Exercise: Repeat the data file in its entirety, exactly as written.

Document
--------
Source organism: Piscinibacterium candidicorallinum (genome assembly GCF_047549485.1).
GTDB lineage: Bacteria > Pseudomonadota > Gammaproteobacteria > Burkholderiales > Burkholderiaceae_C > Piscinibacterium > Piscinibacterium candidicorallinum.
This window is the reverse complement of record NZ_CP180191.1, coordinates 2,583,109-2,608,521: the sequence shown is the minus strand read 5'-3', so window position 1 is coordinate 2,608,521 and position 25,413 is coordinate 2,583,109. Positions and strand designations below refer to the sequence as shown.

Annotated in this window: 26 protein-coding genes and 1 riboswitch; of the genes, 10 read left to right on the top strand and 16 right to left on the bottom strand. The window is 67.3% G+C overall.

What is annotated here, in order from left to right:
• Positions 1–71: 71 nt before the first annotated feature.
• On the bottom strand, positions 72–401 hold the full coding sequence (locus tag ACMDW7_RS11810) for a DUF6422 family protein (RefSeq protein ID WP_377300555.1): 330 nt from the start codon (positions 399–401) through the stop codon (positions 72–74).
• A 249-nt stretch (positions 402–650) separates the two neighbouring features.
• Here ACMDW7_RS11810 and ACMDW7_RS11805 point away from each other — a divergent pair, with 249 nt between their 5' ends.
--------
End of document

Source organism: Piscinibacterium candidicorallinum (genome assembly GCF_047549485.1).
GTDB lineage: Bacteria > Pseudomonadota > Gammaproteobacteria > Burkholderiales > Burkholderiaceae_C > Piscinibacterium > Piscinibacterium candidicorallinum.
This window is the reverse complement of record NZ_CP180191.1, coordinates 2,583,109-2,608,521: the sequence shown is the minus strand read 5'-3', so window position 1 is coordinate 2,608,521 and position 25,413 is coordinate 2,583,109. Positions and strand designations below refer to the sequence as shown.

Annotated in this window: 26 protein-coding genes and 1 riboswitch; of the genes, 10 read left to right on the top strand and 16 right to left on the bottom strand. The window is 67.3% G+C overall.

What is annotated here, in order from left to right:
• Positions 1–71: 71 nt before the first annotated feature.
• On the bottom strand, positions 72–401 hold the full coding sequence (locus tag ACMDW7_RS11810) for a DUF6422 family protein (RefSeq protein ID WP_377300555.1): 330 nt from the start codon (positions 399–401) through the stop codon (positions 72–74).
• A 249-nt stretch (positions 402–650) separates the two neighbouring features.
• Here ACMDW7_RS11810 and ACMDW7_RS11805 point away from each other — a divergent pair, with 249 nt between their 5' ends.